Supreme Court blocks Arkansas execution in victory for death penalty opponents
Late Monday night the Supreme Court refused to lift a stay on the execution of inmate Don Davis, one of the eight prisoners Arkansas Gov. Asa Hutchinson had scheduled for death in an 11-day period before the state's batch of midazolam, a lethal injection drug, expired.
By the time the court reached a decision Monday night, Davis had already received his last meal and the execution team was ready.
But the Supreme Court — which now includes Neil Gorsuch — left in place the stay of execution that the state court had imposed due to concerns about Davis' mental competency.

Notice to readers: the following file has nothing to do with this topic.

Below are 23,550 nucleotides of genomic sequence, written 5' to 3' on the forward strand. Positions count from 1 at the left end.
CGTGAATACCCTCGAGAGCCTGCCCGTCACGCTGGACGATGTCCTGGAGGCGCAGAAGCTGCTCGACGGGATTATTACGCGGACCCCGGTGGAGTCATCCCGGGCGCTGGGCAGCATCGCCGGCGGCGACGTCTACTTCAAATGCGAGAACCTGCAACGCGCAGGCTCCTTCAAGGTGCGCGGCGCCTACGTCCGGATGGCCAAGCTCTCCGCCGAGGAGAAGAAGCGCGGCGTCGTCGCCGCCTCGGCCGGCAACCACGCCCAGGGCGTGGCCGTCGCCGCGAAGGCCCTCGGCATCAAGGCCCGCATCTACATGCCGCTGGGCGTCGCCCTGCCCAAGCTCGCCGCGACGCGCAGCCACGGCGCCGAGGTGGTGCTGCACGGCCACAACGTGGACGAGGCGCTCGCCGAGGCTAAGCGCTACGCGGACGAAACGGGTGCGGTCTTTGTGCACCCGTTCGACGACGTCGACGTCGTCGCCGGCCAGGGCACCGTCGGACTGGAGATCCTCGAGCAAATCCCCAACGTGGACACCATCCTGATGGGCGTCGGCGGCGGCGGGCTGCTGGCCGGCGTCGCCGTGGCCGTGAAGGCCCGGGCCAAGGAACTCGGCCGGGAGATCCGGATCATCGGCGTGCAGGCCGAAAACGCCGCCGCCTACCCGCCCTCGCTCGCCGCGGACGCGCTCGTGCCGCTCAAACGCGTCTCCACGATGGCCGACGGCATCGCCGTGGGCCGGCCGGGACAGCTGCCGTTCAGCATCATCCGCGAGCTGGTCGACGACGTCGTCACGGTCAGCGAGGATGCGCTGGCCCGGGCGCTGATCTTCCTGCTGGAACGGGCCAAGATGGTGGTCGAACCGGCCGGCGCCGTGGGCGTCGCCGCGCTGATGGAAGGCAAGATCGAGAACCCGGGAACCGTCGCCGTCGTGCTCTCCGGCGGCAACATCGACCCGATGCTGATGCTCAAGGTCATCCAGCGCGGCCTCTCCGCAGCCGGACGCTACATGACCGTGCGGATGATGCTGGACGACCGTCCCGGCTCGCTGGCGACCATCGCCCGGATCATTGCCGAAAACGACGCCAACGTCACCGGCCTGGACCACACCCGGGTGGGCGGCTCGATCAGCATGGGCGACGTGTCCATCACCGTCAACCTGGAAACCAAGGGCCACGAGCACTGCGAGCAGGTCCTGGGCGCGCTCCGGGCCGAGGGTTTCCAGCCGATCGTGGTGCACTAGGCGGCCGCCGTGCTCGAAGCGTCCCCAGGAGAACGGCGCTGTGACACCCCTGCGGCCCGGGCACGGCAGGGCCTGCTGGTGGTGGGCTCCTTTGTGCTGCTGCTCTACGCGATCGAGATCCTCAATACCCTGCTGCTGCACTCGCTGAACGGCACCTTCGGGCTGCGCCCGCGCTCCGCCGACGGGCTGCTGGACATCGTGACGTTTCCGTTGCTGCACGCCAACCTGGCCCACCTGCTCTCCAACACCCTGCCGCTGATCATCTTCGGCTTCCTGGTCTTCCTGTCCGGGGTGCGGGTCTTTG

This is the third execution to be blocked of the eight scheduled in a time span that's unprecedented in the modern era, the Guardian reports, and sets the stage for more dramatic fights in the cases of those to be executed later this week.
The decision was seen as a victory for Davis' lawyers, as well as the large number of death penalty opponents who have protested Hutchinson's plan.
But Hutchinson said that the state, which has not conducted an execution since 2005, would continue to push to carry out its quick-fire executions.
"While this has been an exhausting day for all involved, tomorrow we will continue to fight back on last-minute appeals and efforts to block justice for the victims' families," Hutchinson said.